CBC: Canadian architects lift ‘curse’ of bad sound at Lincoln Center
For more information, please contact:
Andrea Chin, Communications Director
Gary McCluskie, Principal
Diamond Schmitt's design of David Geffen Hall is featured in an article by Kris Reyes for the CBC.
There's a Canadian signature on a beam of one of New York City's most iconic buildings: the newly revamped David Geffen Hall at Lincoln Center for the Performing Arts, home to the New York Philharmonic.
Gary McCluskie, a principal architect with Toronto-based Diamond Schmitt Architects, can show you exactly where the signature is. He put it there himself in the final stages of a $550-million US renovation that his team helped complete before the hall reopened last October.
It was a moment of pride for McCluskie after a long journey that began with a call in 2016 asking the Canadian team to solve a notorious problem in the cultural heart of the United States — namely, one of its greatest concert halls had a reputation for terrible sound.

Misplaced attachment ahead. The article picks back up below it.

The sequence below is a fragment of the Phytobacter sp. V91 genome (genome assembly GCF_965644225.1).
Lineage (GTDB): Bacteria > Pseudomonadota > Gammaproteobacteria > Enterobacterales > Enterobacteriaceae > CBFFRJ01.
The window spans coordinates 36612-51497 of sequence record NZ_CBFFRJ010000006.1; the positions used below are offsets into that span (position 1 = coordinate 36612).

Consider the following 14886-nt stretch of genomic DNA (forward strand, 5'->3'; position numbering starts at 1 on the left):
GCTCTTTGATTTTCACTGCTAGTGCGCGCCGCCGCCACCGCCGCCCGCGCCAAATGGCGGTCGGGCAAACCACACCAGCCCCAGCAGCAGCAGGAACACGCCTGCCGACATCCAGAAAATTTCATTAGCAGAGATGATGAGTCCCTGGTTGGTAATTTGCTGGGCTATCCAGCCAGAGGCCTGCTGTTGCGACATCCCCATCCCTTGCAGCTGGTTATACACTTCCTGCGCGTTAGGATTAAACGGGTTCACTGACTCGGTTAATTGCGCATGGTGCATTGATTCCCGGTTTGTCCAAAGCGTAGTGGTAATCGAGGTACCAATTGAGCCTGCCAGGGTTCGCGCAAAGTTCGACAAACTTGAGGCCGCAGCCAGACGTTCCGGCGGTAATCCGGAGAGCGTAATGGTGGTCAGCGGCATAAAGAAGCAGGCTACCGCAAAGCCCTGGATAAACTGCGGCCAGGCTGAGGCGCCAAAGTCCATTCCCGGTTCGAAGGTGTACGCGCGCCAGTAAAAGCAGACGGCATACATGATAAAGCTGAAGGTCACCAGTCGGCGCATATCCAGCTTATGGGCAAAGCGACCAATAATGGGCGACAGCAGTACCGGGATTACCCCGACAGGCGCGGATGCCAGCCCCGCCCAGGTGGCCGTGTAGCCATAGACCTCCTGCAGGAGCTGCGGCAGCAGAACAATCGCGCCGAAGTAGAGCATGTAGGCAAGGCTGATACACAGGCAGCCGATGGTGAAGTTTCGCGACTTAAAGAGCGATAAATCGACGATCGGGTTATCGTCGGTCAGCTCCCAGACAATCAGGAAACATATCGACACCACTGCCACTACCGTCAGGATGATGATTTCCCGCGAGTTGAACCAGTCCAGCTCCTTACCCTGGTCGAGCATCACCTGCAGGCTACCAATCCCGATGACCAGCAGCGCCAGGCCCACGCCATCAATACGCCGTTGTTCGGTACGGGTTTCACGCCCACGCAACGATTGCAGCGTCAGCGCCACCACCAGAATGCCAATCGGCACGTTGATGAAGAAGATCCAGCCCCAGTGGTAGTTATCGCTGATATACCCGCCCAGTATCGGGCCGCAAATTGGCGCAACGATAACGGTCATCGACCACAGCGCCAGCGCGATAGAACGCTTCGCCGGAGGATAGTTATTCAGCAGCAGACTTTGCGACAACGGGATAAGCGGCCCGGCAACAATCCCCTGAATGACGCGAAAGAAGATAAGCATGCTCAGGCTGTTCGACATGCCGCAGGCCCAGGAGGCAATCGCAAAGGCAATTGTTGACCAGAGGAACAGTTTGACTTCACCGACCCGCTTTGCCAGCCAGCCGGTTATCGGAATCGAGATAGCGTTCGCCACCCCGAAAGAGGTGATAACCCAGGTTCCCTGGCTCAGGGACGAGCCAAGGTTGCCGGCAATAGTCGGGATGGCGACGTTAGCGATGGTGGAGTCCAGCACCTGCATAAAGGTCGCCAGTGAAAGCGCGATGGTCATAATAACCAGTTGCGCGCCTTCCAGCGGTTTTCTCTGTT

"The challenge of Geffen Hall was that the acoustic of the hall was never great, and it never matched the greatness of the orchestra," McCluskie said.
The acoustics were so terrible that some started to call it a curse after two expensive renovations failed to fix the issue.
Diamond Schmitt landed the coveted contract to redesign the hall and once and for all fix a problem that's plagued it for decades.
Read the full article here.